July 2018

NML one of first laboratories to install new TOFWERK instrument

The Inorganic Analysis team within the National Measurement Laboratory (NML), hosted at LGC, recently had one of the first high resolution TOFWERK inorganic time of flight mass spectrometre (ICP-TOFMS) instruments in the world installed.

When coupled with sub-micron resolution laser ablation technology, the platform will extend our existing measurement capability to high throughput multiplexed analyses at the sub-cellular level, for example for the screening and quantification of cancer biomarkers.

This state-of-the-art technology forms part of the development of a unique novel measurement facility within the NML, funded through our Industrial Strategy Challenge Fund (ISCF) project ‘Measurement for Future Medicines’. As well as rapid inorganic and imaging analysis at the single cell level, this facility will support single cell measurements of other markers including RNA and DNA through our new cell sorting and improved flow cytometry capabilities.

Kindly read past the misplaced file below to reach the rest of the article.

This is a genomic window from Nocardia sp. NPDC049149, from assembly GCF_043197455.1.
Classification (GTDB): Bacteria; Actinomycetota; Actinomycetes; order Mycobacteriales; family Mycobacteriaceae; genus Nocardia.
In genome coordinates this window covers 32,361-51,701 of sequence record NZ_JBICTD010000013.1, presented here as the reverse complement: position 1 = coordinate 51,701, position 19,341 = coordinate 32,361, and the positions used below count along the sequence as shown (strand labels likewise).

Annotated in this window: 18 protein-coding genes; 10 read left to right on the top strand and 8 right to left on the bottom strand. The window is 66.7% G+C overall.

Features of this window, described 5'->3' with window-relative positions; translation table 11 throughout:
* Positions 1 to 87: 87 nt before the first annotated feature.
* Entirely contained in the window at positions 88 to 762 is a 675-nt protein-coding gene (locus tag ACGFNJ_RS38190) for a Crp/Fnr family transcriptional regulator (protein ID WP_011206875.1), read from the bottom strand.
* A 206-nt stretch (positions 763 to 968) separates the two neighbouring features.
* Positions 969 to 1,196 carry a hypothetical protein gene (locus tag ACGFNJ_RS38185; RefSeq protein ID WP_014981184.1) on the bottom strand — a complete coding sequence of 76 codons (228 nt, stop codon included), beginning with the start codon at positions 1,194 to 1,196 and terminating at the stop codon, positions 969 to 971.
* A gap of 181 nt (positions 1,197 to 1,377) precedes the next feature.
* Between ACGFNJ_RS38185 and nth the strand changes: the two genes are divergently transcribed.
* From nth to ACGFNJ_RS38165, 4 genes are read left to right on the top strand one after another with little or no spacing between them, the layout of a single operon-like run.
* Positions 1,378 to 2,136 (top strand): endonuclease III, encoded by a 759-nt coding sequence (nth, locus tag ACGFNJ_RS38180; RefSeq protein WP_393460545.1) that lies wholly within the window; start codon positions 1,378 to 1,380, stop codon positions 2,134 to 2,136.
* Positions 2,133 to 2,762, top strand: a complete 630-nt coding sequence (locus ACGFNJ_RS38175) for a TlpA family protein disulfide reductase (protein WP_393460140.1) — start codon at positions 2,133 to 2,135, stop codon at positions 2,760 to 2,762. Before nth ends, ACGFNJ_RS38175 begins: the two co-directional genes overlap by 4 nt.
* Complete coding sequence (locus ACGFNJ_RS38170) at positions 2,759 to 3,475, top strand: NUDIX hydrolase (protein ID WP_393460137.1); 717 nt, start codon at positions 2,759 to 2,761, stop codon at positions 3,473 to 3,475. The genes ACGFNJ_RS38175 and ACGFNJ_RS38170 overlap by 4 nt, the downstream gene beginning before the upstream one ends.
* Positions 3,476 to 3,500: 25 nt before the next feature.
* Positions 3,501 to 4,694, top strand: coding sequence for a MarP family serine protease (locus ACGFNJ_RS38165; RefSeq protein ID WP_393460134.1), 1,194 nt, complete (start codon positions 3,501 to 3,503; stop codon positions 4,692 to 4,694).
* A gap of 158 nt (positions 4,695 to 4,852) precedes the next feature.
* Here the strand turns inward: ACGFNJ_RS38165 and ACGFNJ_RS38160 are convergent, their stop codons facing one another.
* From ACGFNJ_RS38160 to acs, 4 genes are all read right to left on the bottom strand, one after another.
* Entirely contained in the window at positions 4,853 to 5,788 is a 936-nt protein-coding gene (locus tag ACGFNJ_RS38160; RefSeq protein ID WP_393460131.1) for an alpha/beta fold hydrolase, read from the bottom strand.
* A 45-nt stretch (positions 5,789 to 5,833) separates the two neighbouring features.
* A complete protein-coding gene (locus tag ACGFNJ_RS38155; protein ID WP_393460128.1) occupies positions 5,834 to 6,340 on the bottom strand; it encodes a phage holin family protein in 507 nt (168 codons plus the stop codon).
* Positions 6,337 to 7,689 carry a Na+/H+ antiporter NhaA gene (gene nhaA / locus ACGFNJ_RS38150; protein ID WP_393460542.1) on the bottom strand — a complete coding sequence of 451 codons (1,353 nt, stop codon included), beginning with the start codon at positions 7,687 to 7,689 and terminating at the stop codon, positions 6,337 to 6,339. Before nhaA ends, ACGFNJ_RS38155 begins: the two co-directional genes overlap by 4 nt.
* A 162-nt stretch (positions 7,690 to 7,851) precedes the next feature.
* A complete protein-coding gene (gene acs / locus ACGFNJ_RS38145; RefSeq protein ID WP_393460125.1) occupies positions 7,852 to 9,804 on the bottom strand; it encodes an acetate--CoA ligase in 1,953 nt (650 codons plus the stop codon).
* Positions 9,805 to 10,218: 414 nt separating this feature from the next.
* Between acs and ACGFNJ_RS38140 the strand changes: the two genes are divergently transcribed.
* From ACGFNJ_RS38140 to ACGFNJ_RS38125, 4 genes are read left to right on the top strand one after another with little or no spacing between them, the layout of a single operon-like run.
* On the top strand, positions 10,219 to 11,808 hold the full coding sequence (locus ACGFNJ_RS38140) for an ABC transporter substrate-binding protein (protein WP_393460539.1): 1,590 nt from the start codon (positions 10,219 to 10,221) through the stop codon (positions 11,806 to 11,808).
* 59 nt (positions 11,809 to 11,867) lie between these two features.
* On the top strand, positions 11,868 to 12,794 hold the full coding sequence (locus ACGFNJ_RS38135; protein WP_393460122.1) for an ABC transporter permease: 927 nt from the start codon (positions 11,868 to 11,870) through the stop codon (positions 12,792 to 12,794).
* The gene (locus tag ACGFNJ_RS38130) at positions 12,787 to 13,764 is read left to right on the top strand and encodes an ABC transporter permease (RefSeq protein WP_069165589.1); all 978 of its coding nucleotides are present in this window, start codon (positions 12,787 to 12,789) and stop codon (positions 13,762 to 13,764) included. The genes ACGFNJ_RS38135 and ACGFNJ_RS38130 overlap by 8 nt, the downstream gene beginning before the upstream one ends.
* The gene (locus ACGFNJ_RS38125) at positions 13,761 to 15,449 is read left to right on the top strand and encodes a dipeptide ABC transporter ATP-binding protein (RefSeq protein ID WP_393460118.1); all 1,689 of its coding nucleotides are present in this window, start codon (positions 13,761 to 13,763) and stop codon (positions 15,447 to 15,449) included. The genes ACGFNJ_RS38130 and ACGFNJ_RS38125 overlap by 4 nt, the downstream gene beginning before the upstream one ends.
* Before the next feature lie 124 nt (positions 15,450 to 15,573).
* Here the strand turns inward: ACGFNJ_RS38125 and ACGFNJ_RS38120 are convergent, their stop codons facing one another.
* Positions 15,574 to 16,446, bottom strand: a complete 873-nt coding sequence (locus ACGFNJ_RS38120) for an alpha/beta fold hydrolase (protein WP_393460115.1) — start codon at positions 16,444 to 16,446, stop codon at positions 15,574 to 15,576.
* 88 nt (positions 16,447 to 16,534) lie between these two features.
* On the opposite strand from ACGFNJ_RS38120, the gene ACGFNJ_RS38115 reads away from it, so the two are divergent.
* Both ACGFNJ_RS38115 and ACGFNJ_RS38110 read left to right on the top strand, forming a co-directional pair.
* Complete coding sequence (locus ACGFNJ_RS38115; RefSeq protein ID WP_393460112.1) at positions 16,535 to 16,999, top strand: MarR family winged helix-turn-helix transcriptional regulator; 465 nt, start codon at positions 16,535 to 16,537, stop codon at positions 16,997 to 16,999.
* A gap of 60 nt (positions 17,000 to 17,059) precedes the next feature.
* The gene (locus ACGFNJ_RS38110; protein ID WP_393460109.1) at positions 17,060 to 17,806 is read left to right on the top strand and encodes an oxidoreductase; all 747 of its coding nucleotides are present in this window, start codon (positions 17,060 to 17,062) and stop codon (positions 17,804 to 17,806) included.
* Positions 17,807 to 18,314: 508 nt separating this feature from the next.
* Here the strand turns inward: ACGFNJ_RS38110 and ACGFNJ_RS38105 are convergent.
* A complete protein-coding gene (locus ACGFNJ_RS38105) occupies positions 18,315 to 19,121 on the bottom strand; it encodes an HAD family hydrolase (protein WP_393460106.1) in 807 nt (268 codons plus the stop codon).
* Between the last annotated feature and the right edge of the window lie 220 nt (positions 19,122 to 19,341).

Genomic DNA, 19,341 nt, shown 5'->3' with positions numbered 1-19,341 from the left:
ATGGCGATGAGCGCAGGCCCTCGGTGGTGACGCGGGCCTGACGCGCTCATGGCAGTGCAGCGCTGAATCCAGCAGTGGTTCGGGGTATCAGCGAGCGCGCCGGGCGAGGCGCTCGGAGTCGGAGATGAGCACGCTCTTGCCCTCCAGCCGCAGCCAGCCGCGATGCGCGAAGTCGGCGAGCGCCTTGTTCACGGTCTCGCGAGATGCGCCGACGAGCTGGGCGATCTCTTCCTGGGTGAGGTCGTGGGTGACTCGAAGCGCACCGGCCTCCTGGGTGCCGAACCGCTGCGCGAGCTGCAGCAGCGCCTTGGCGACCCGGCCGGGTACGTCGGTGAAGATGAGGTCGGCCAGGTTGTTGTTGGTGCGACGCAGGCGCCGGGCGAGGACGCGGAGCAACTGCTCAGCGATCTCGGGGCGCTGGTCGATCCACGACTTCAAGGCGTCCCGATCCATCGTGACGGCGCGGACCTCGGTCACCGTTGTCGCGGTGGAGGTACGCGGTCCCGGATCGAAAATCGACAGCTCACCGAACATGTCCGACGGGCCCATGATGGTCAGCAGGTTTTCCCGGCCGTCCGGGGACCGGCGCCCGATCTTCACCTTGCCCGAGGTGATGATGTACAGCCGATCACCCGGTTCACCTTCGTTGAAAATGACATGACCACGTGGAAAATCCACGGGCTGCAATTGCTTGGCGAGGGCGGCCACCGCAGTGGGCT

Novel manufacturing methods rely on being able to measure and characterise the medicines accurately, both in their place of manufacture and in our bodies. Many biological experiments are performed on groups of cells, under the assumption that all cells of a particular ‘type’ are similar. However, studies of single cells reveal that individual cells within the same population may differ from each other and in their response to stimuli, having consequences for the efficacy of cell-based treatments. Greater understanding of real cellular variance and how it contributes to mean response using new techniques and technologies opens up analyses not otherwise possible.

Using the unique measurement expertise available within the NML, the increased sensitivity, speed and resolution of this platform will be used to provide a gold standard for quantitative single cell imaging to underpin routine techniques, such as mass cytometry, currently used in hospitals. This will help provide more accurate clinical diagnostics, inform drug treatment protocols, and provide evidence for effective targeting of disease.

As Heidi Goenaga-Infante, Science Fellow and Team Leader, noted: "This new technology will allow us to further develop our metrology infrastructure to support the future of medicines, for example by providing accurate dosing information for cancer treatment, or by providing further insights into drug delivery pathways in targeted therapies."
If you would like to find out more about the ISCF project or are interested in working with us in this area, please contact Measurement Services.